The perfect comfort food to serve your family or friends in late fall or the dead of winter from Sharon Ledwith. These melt-in-your-mouth chops are the most tender—dare I (Sharon)say succulent pork chops—you’ve ever tasted. Food seems to be the source of comfort in all family matters, and I’ve found that meals bring us together to celebrate, cry or support each other in so many ways. Call me sentimental, but there’s something about those family chats at the dinner table after a long day or weekly family get-togethers on Sunday that you’ll hold in your heart for years to come.

Succulent Sour Cream Pork Chops

    6 pork chops
    Salt and pepper to taste
    Garlic powder to taste
    ½ cup all-purpose flour
    1 tbsp. (15ml) olive oil
    1 large onion, sliced ¼ inch thick
    2 cubes chicken bouillon
    2 cups boiling water
    2 tbsp. (30ml) flour
    1 8 oz. (250 g) container sour cream

Season pork with salt, pepper, and garlic powder. Dredge in flour.

Heat a skillet over medium heat. Add oil. When the oil shimmers lightly brown chops.

Place chops in slow cooker, and top with onion slices. Dissolve bouillon in boiling water and pour over chops. Cover, and cook on low for 7 to 8 hours.

Preheat oven to 200° F (95° C).

After the chops have cooked, transfer them to the oven to keep war. Be careful, the chops are so tender they will fall apart.

In a small bowl, blend flour with sour cream. Stir into meat juices in slow cooker. Turn cooker to HIGH for 15 to 30 minutes, or until sauce is slightly thickened.

Spoon sauce on pork chops, and serve over rice or noodles.

With a prep time of 15 minutes and cook time of 8 ½ hours, there’s plenty of time to get some weekend reading done while you wait for your guests to arrive. May I suggest a visit to Fairy Falls, or if you’re feeling really adventurous, a trip back in time with The Last Timekeepers? Whichever you choose, I guarantee either series will take you on a journey far away from dirty dishes and messy pots.

Here’s a glimpse into one of the books from Mysterious Tales from Fairy Falls, my teen psychic mystery series.

The only witness left to testify against an unsolved crime in Fairy Falls isn’t a person…

City born and bred, Hart Stewart possesses the gift of psychometry—the psychic ability to discover facts about an event or person by touching inanimate objects associated with them. Since his mother’s death, seventeen-year-old Hart has endured homelessness, and has learned ways to keep his illiteracy under wraps. He eventually learns of a great-aunt living in Fairy Falls, and decides to leave the only life he’s ever known for an uncertain future.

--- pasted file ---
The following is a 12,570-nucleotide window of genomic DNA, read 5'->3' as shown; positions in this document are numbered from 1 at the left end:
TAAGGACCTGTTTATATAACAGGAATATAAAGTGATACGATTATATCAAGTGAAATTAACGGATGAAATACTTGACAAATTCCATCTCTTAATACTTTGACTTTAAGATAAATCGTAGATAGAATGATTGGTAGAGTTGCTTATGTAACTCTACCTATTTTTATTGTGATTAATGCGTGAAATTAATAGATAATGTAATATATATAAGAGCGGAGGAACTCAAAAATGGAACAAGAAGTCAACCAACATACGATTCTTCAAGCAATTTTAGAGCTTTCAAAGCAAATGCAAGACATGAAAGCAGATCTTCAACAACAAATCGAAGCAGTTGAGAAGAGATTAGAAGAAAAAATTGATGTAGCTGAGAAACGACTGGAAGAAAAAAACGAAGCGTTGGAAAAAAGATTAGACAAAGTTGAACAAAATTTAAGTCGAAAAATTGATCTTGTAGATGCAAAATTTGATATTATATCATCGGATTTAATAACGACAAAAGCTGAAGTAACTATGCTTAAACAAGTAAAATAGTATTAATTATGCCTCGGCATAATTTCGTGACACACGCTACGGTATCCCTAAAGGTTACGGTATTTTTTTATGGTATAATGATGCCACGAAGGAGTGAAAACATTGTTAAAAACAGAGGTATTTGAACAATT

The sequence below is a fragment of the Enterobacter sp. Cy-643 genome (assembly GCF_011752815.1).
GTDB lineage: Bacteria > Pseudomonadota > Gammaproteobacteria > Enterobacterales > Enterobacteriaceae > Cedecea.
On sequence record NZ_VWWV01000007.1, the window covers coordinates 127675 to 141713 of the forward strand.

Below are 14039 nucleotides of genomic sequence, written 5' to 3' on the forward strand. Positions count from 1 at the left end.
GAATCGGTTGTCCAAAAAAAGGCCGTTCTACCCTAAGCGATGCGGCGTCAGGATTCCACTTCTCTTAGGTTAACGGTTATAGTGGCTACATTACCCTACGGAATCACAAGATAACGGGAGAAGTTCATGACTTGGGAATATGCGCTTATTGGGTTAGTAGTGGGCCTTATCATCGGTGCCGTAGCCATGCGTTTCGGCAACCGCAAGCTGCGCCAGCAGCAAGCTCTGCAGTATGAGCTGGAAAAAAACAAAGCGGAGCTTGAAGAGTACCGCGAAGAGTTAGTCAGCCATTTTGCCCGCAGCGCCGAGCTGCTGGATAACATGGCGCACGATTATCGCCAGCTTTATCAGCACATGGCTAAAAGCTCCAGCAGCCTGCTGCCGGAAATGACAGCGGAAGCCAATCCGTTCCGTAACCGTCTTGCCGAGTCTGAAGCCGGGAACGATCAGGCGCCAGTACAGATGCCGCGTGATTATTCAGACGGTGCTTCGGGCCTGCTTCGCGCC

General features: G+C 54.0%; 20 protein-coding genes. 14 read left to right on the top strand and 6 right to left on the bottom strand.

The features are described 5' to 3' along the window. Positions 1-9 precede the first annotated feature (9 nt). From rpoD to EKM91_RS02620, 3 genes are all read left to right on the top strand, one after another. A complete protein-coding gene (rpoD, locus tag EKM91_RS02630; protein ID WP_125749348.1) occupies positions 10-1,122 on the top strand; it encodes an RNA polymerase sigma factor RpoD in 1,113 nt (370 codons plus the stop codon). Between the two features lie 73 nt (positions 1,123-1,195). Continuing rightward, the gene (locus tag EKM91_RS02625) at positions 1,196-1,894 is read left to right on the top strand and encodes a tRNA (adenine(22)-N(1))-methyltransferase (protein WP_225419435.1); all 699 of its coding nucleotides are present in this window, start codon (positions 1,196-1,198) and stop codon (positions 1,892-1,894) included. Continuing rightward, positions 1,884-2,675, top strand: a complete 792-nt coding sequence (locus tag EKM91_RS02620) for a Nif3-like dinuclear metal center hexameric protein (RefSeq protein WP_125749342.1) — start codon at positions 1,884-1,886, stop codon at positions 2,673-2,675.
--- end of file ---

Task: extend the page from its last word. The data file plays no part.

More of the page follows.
Diana MacGregor lives in Fairy Falls. Her mother was a victim of a senseless murder. Only Diana’s unanswered questions and her grief keeps her going, until Hart finds her mother’s lost ring and becomes a witness to her murder.

Through Hart’s psychic power, Diana gains hope for justice. Their investigation leads them into the corrupt world threatening Fairy Falls. To secure the town’s future, Hart and Diana must join forces to uncover the shocking truth, or they risk losing the true essence of Fairy Falls forever.


Sharon Ledwith is the author of the middle-grade/YA time travel series, THE LAST TIMEKEEPERS, and the teen psychic mystery series, MYSTERIOUS TALES FROM FAIRY FALLS. When not writing, researching, or revising, she enjoys reading, exercising, anything arcane, and an occasional dram of scotch. Sharon lives a serene, yet busy life in a southern tourist region of Ontario, Canada, with her hubby, one spoiled yellow Labrador and a moody calico cat.

Learn more about Sharon Ledwith on her website and blog. Stay connected on Facebook and Twitter, Google+, Goodreads, and Smashwords. Look up her Amazon Author page for a list of current books. Be sure to check out THE LAST TIMEKEEPERS TIME TRAVEL SERIES Facebook page.

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Wednesday Special Spotlight

Shines On

A delightful dessert fromCarol Bowne who brings us fairy cakes.

This delightful dessert is popular in Britain. We call them fairy cakes while my American cousins call them cupcakes. No matter which you say, I am confident you will love this vegan sweet. Add a little food colouring to the icing for a more festive appearance. Sprinkles or candied cake decorations are also a fun addition.